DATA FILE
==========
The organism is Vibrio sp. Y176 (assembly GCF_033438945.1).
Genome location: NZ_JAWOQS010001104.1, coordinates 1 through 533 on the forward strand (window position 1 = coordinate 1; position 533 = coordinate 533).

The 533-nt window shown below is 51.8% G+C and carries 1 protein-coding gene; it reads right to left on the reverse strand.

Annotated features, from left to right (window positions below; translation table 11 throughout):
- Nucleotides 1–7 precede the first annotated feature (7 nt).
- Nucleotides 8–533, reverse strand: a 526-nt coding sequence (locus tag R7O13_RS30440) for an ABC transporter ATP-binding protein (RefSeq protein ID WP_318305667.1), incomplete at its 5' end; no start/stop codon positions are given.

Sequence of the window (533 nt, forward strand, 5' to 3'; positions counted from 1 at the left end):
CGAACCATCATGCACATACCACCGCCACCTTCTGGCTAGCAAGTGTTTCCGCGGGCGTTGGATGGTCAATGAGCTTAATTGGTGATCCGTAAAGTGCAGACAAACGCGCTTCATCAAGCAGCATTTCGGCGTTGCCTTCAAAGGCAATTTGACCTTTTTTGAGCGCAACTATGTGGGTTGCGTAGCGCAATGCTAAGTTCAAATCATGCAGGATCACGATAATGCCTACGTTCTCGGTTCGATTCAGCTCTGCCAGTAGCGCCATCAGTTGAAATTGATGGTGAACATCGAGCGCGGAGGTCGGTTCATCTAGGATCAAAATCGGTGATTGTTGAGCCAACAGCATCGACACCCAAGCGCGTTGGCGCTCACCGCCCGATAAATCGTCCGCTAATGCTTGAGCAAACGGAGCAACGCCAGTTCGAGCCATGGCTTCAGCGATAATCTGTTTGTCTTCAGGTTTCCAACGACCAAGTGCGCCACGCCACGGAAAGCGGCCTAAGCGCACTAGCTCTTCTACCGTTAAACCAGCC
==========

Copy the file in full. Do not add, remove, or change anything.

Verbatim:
The organism is Vibrio sp. Y176 (assembly GCF_033438945.1).
Genome location: NZ_JAWOQS010001104.1, coordinates 1 through 533 on the forward strand (window position 1 = coordinate 1; position 533 = coordinate 533).

The 533-nt window shown below is 51.8% G+C and carries 1 protein-coding gene; it reads right to left on the reverse strand.

Annotated features, from left to right (window positions below; translation table 11 throughout):
- Nucleotides 1–7 precede the first annotated feature (7 nt).
- Nucleotides 8–533, reverse strand: a 526-nt coding sequence (locus tag R7O13_RS30440) for an ABC transporter ATP-binding protein (RefSeq protein ID WP_318305667.1), incomplete at its 5' end; no start/stop codon positions are given.

Sequence of the window (533 nt, forward strand, 5' to 3'; positions counted from 1 at the left end):
CGAACCATCATGCACATACCACCGCCACCTTCTGGCTAGCAAGTGTTTCCGCGGGCGTTGGATGGTCAATGAGCTTAATTGGTGATCCGTAAAGTGCAGACAAACGCGCTTCATCAAGCAGCATTTCGGCGTTGCCTTCAAAGGCAATTTGACCTTTTTTGAGCGCAACTATGTGGGTTGCGTAGCGCAATGCTAAGTTCAAATCATGCAGGATCACGATAATGCCTACGTTCTCGGTTCGATTCAGCTCTGCCAGTAGCGCCATCAGTTGAAATTGATGGTGAACATCGAGCGCGGAGGTCGGTTCATCTAGGATCAAAATCGGTGATTGTTGAGCCAACAGCATCGACACCCAAGCGCGTTGGCGCTCACCGCCCGATAAATCGTCCGCTAATGCTTGAGCAAACGGAGCAACGCCAGTTCGAGCCATGGCTTCAGCGATAATCTGTTTGTCTTCAGGTTTCCAACGACCAAGTGCGCCACGCCACGGAAAGCGGCCTAAGCGCACTAGCTCTTCTACCGTTAAACCAGCC